54 rounds @ 7 yards with the P11.  Worked a bit on DA trigger pull (also did quite a bit of dry fire to try to get a feel for the DA on this gun...it's different than the DA on the PX4, with the PX4 having the better DA trigger, IMO).  So, two mags to the head and two mags to the torso with this target, with several doube-taps using the last 10 or so rounds.
50 rounds of Speer Lawman FMJ 95-grain ammo.  I hated this ammo...it caused the Bersa's beavertail to sting the webbing of my hand.  After one round of sting, I immediately grabbed my gloves, but shooting with gloves is difficult for me.  The rounds have a vertical pattern, though.

That Speer Lawman ammo for the .380...it was stinging my hand.  I'll have to avoid that ammo in the future.  It seems I'm going to need to develop a listing of "to avoid" ammo for this particular handgun.

So, I'm now at a round count of 1269 for the P11 and 373 for the Bersa.  I'm not sure if I'll ever get rid of the fails to return to battery with the P11.  I wanted to give the gun a fair shake by trying a thicker lube, but maybe using Wolf negated the usage of thicker oil (oil that'll stay put instead of migrating).  There's always something with the P11...too many excuses being used to explain these issues.  :/  The Bersa is still cool to shoot.  The trigger is smoothing out.  I'm still not as accurate with it as with the P11 or PX4, though...and it's trigger isn't all that spectacular when compared to those aforementioned handguns, too.  But it's definitely utilitarian.  The only thing about this gun that I really hate is it's recoil sting with certain ammo.

I'll continue to shoot both guns, although I probably need to put more rounds through the PX4.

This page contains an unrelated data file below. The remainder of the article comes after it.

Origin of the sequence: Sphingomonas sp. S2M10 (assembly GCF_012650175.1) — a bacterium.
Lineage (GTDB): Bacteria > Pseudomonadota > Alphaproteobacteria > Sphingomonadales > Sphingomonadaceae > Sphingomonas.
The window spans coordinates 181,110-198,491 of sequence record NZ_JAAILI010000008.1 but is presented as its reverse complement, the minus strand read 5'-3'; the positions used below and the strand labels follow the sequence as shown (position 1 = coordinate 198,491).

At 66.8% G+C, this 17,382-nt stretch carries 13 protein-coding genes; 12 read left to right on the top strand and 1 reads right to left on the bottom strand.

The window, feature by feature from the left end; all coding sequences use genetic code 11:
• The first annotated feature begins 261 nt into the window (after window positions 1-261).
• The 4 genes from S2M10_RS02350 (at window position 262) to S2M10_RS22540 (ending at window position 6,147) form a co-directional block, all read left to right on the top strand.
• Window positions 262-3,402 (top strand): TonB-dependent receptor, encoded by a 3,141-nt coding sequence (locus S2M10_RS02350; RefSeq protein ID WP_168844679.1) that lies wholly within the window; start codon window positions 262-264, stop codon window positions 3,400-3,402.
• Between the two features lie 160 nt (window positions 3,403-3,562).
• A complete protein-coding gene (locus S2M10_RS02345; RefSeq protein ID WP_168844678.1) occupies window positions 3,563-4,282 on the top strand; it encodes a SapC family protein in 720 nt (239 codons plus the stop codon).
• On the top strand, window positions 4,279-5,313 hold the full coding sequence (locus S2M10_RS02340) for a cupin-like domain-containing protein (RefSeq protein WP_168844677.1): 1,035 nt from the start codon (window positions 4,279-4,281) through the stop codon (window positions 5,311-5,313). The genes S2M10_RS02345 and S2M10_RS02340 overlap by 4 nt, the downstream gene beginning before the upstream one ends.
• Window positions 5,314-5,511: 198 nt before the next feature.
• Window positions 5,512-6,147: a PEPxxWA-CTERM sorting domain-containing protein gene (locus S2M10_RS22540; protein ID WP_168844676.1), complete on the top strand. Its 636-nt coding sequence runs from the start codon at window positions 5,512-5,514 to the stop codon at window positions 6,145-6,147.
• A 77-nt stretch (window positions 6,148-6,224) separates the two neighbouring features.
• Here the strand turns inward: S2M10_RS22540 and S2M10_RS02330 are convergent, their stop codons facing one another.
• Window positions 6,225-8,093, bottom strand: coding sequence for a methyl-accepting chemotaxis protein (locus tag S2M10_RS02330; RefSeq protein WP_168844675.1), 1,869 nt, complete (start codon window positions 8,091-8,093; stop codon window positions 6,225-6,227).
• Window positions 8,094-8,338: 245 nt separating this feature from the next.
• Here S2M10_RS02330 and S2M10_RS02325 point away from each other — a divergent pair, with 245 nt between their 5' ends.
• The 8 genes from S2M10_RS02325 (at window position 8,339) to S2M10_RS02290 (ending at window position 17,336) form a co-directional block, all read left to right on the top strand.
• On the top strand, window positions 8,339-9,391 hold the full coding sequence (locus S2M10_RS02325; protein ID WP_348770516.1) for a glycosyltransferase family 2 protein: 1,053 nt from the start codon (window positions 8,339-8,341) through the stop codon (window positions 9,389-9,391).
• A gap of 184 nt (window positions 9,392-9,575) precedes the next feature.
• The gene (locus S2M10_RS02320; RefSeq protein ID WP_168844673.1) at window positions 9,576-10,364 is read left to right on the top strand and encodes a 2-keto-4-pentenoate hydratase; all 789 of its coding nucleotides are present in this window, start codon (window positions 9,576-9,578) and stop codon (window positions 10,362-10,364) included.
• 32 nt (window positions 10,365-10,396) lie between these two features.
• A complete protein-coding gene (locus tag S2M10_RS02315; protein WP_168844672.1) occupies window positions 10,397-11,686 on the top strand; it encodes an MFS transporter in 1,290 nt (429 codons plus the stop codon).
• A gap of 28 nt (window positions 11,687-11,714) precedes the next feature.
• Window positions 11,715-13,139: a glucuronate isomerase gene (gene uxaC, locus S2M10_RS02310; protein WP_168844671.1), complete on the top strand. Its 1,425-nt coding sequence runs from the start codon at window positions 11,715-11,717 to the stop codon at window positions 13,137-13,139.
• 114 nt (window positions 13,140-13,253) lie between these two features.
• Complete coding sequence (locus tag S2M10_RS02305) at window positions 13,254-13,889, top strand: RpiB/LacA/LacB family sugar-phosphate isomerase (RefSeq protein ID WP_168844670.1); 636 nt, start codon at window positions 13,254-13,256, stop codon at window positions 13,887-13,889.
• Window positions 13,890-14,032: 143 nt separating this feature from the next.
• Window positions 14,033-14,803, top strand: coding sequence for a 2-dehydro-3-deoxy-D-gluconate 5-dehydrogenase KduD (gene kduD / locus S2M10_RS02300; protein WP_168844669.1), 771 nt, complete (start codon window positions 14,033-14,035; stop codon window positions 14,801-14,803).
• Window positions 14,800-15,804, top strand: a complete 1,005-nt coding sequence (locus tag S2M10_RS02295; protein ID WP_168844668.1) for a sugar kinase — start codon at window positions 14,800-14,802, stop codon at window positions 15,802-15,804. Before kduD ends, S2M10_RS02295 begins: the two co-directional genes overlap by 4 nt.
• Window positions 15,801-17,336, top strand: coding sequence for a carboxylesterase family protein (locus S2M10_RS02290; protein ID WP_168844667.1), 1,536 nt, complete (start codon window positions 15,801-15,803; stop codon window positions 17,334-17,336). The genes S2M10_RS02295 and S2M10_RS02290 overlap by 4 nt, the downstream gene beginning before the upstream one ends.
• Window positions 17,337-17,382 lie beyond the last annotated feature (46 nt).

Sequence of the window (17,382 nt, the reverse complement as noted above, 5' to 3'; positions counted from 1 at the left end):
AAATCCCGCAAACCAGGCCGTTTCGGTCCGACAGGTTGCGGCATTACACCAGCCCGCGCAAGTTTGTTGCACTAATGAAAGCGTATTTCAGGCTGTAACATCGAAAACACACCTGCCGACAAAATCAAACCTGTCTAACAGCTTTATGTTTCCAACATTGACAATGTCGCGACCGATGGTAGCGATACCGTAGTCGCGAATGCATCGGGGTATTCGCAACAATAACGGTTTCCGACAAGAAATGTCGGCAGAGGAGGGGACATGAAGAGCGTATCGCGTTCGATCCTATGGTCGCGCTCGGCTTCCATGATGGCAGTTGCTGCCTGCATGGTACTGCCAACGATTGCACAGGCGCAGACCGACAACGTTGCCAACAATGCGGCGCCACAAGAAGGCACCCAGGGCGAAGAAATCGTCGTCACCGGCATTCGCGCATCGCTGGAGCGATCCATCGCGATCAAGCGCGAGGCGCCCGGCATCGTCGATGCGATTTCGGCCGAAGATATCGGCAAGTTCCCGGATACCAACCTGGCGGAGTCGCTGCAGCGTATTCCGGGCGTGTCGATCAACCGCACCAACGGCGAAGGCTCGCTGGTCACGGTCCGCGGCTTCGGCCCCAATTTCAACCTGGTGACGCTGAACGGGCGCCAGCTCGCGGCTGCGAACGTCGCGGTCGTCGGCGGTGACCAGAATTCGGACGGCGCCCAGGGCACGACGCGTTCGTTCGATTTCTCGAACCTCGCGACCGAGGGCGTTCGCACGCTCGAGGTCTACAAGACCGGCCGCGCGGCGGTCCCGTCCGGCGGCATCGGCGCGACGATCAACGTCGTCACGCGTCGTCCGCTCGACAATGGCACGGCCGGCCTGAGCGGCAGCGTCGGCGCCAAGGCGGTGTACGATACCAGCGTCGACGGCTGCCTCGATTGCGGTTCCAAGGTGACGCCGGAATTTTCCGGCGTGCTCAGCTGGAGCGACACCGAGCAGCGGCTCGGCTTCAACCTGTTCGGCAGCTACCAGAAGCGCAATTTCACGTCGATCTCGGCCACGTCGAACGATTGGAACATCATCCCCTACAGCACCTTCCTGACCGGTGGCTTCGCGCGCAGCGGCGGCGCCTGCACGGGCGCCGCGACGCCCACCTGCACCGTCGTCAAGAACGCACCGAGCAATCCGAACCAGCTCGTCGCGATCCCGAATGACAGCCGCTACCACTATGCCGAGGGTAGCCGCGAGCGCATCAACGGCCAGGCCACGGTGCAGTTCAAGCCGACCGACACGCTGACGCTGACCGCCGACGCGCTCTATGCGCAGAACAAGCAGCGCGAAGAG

Friday, May 5, 2017

EFK Fire Dragon - Dual Action Recoil Spring - Failure!

The spring is supposed to be one unit, not three separate pieces.  This is what I found when field stripped the G22 this evening.

Yeah, look at that shit.

This is NOT good.  That spring was $70.

The last I saw, the spring was one piece and I'd installed it in the gun as soon as I received it.  The end screw apparently came off, probably during the last range visit back in January.

I'm glad I didn't depend on this gun with my life.

I've sent EFK the following notification:

This is regarding Order ID 00000.
I bought a dual action recoil spring from you for me Glock 22 back in January.
The last time I had fired it was on 1/31.  Today, I did a field strip of my gun.  I found that the dual action spring came out in 3 pieces.  That's funny but concerning because last I remember handling it was when I put it in the gun...it was one piece and it hasn't been out of the gun until today.  There's a piece missing...the screw that goes on the end.  I'm assuming it went flying off at the range the last time I shot it.
Yeah, this needs to be fixed ASAP.  Spending almost $70 for a spring for it to fail like this...that's horrible.
I'm looking for some feedback from you.  I'm either looking for a replacement with a guarantee that the replacement won't fail or a refund.

I'm not sure what their response will be.  I imagine they'll want me to ship it back to them.  I also imagine they'll send me another.  I'm not even sure I want another one, as I've no confidence that the  the replacement will not also fail.

We'll see how this plays out.

Thursday, April 27, 2017

Beretta PX4 - Stealth Levers Installed!

Last night, I installed the stealth decocker levers I got from Brignoliarmi.com.  The package also came with one slide lever.  I've opted to not change that...not sure what such a change entails but it has to be easier to install than the decocking levers were.  As well, I do believe Brownells sells a plug for the right side of the gun that will have a hole where the lever would've been (after I swap out the old part for the new).  I'm thinking on ordering that part.  Anything to slim down the the profile of the PX4.